One of the most highlighted golf course is Natadola Bay Championship, situated alongside Fiji’s six-star resort, the Intercontinental Fiji Golf and Spa Report. Denarau Golf and Racquet Club is considered unique in elegance among the South Pacific golf resorts: it has two practice putting greens, with special lessons offered for adults and juniors. Only 10 minutes away from the airport is the Nadi Airport Golf Club, with 18 holes and a view to both the ocean and the mountains. Another challenging playground for the professional and experienced players is the Pearl Championship Fiji Golf Course, that has 66 bunkers and multiple water hazards on 12 of the 18 holes.

Some of the most recommended nine-hole golf clubs are: Ba Golf Course (North East of Viti Levu), Novotel Hotel Nadi Executive Golf Course, Shangi-La The Fijian Resort Executive Golf Course or Vatukoula Golf Course.

The guests of Laucala Island Resort can have their own private lessons in a gorgeous location, close to a mountain and with a natural vegetation around. Image

Source: http://www.fijihomesforsale.com

Cultural warnings

If you visit Fiji, there are a couple of local customs that the tourist should be aware of. For instance, dressing modestly when visiting villages is a sign of respect. However, when you visit a village, be sure that you do not wear a hat, as it is considered an insult to the village chef. Be also careful to do not touch someone’s head as it is considered an insult. 

In case that you are invited in someone’s house, to dot wear shoes.

When you visit a village, don’t forget to bring with you a special gift for the head of the village. People are welcoming and curious and can’t wait to shake hands with you and ask you a couple of very important questions, including where you are from, whether marries and how many children do you have.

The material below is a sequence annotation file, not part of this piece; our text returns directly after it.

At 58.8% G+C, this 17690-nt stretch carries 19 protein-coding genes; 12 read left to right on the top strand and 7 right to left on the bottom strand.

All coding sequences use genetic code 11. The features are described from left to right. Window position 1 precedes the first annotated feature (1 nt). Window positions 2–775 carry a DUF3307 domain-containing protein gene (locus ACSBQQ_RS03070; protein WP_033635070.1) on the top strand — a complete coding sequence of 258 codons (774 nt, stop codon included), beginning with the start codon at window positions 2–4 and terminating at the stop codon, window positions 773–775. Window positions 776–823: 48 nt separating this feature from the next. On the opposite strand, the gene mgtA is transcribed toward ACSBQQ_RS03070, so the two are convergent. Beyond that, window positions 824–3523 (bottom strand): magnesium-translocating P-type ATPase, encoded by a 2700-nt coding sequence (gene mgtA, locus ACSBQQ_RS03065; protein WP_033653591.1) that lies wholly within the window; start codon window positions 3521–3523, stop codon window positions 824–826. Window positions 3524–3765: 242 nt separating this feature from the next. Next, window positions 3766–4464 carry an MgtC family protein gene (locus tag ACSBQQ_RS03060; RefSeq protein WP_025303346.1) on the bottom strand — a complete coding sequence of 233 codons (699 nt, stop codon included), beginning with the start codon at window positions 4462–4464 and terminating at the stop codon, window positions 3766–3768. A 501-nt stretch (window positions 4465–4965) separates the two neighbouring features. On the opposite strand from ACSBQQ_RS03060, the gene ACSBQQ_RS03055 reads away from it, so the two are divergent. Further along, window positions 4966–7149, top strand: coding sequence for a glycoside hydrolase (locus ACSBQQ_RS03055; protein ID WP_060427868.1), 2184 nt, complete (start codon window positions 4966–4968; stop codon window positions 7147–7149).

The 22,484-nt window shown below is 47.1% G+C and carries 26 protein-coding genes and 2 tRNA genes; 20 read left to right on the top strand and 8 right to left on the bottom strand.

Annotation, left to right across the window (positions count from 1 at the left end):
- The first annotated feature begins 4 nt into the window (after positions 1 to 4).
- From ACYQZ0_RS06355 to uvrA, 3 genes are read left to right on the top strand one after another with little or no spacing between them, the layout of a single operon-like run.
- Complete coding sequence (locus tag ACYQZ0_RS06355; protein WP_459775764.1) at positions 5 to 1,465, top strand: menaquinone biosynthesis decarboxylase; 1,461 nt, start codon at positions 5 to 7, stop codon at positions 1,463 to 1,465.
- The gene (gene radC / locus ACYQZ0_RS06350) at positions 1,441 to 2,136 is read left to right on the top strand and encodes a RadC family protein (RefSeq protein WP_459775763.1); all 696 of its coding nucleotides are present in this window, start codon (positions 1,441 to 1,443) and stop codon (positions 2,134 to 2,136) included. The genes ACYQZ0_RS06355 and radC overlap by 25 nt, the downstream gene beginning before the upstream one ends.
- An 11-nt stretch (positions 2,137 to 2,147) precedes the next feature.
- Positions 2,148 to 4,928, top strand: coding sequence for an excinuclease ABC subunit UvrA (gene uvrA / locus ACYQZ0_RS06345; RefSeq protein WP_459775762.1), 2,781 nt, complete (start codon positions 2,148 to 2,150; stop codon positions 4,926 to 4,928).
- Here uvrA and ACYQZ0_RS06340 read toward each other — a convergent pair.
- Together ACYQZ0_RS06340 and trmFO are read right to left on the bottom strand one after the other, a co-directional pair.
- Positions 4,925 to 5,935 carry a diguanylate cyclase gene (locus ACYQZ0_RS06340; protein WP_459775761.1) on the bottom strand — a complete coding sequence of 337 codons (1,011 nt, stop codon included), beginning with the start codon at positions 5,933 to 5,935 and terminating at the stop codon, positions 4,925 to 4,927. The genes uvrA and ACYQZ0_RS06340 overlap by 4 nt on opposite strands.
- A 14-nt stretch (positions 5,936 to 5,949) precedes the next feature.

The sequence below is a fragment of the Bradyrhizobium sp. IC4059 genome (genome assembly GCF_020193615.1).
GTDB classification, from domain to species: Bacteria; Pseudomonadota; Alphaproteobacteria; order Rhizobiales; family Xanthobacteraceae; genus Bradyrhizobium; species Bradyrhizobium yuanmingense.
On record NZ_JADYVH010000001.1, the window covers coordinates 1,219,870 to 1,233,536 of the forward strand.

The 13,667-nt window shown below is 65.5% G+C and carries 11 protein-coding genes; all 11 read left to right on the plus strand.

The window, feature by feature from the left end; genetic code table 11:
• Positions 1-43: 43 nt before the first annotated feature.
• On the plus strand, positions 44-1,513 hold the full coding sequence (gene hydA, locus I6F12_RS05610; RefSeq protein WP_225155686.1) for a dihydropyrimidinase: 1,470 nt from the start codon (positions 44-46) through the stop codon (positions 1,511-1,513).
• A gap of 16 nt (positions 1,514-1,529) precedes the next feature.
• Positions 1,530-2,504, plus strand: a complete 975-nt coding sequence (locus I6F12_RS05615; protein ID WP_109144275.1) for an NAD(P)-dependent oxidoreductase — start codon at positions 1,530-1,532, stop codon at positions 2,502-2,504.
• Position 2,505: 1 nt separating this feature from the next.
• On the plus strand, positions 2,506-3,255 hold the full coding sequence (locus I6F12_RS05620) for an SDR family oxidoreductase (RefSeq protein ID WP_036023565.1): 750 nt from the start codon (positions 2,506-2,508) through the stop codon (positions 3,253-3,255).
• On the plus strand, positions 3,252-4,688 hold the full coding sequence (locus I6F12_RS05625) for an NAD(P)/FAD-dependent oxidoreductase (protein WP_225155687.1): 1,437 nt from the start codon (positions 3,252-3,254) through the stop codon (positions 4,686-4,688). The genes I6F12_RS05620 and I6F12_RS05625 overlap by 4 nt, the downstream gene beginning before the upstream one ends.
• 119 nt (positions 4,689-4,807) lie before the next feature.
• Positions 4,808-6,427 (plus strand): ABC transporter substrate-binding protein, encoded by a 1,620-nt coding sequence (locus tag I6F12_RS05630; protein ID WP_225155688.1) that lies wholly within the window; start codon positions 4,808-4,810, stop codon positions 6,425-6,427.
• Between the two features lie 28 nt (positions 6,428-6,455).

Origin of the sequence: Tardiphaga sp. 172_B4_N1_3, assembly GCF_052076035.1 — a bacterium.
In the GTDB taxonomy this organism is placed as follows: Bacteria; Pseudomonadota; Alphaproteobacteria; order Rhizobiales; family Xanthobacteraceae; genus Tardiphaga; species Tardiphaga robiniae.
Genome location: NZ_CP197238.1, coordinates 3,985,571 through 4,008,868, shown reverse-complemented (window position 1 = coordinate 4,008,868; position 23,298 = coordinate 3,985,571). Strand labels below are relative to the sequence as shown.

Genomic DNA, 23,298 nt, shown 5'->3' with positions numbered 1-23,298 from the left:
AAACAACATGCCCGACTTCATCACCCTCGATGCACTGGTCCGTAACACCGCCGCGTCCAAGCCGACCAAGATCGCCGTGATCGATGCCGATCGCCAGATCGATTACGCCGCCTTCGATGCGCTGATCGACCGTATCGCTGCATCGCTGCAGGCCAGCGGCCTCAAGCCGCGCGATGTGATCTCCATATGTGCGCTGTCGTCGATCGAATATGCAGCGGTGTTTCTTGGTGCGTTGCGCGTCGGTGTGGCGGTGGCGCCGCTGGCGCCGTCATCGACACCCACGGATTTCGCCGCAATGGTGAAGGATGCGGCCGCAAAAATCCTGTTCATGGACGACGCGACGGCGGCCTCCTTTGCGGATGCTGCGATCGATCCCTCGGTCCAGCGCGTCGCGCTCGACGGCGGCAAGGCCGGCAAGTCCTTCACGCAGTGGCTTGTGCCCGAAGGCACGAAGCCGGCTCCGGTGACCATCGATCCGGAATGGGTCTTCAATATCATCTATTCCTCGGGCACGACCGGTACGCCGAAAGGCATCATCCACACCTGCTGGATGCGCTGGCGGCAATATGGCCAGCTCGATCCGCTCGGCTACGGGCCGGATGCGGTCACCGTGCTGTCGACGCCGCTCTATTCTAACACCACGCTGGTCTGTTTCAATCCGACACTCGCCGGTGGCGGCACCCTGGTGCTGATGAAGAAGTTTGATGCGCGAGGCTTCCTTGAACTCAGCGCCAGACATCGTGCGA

It looks as a challenging adventure for me. Let’s hope will win at travel competition soon!



A little taste of Belize

Situated on the Eastern Coast of Central America, Belize was extremely in fashion when people were waiting the end of the world while misreading the Mayan calendar. A former British colony, it has not only several dozen of islands – among them the famous Isla Bonita – and coral reefs included on the list of UNESCO’s heritage, but also museums, a good Caribbean food and a surprising list of activities for every age.

In the administrative capital of Belize City the visitors will be invited to discover the colonial past but also make a tour of the bars and restaurants and a shopping tour. Besides the usual fashion brands, there are many small shops selling traditional handmade objects and clothing objects. For more cultural activities, visit Dangrica where the Garifuna culture is strongly represented.

The Mayan temples are spread all over the islands, some of them are still hidden and wait for the archaeologists to discover, including in Caracol, an important capital city of the Mayan culture. If you love chocolate, you may try a big bit of the products prepared following the traditional Mayan recipe. The food is healthy and the life on the islands is not only easy, but also close to the nature. For those who are not interested in spending their stay in a classical hotel, there it is possible to find out home stay programs that will open the window to the heart of the local people. 

A journey to Belize suits the high-end and middle class tourists, including family with children and honeymooners. You may find secluded beaches, a natural landscape that invites to adventures – scuba diving for beginners and experiences divers as for instance Chasbo’s Corner or the South Water Caye (where you can see sharks and turtles), caves – the most extensive caves in Central America are in Belize, reef atolls – Belize’s barrier reef is the longest in the world, 185 miles, and even helicopter adventures and transfers

The most important thing after you read this is not to believe me but to try to check carefully my words. 


Source: www. lonelyplanet.com